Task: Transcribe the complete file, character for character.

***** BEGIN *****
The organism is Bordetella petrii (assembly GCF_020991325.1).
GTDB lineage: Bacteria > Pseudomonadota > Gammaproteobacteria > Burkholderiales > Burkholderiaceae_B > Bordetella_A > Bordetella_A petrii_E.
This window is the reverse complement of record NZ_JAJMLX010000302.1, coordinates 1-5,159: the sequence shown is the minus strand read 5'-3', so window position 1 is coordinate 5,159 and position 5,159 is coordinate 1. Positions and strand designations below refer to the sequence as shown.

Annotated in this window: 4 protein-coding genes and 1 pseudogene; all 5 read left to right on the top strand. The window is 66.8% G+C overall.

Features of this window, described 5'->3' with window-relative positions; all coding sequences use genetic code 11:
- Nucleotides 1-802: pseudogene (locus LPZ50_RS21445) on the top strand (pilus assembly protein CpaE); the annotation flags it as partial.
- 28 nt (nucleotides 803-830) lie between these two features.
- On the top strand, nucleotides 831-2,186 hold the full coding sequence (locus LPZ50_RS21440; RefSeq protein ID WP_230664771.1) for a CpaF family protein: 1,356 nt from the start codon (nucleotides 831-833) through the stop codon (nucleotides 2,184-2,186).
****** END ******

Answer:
The organism is Bordetella petrii (assembly GCF_020991325.1).
GTDB lineage: Bacteria > Pseudomonadota > Gammaproteobacteria > Burkholderiales > Burkholderiaceae_B > Bordetella_A > Bordetella_A petrii_E.
This window is the reverse complement of record NZ_JAJMLX010000302.1, coordinates 1-5,159: the sequence shown is the minus strand read 5'-3', so window position 1 is coordinate 5,159 and position 5,159 is coordinate 1. Positions and strand designations below refer to the sequence as shown.

Annotated in this window: 4 protein-coding genes and 1 pseudogene; all 5 read left to right on the top strand. The window is 66.8% G+C overall.

Features of this window, described 5'->3' with window-relative positions; all coding sequences use genetic code 11:
- Nucleotides 1-802: pseudogene (locus LPZ50_RS21445) on the top strand (pilus assembly protein CpaE); the annotation flags it as partial.
- 28 nt (nucleotides 803-830) lie between these two features.
- On the top strand, nucleotides 831-2,186 hold the full coding sequence (locus LPZ50_RS21440; RefSeq protein ID WP_230664771.1) for a CpaF family protein: 1,356 nt from the start codon (nucleotides 831-833) through the stop codon (nucleotides 2,184-2,186).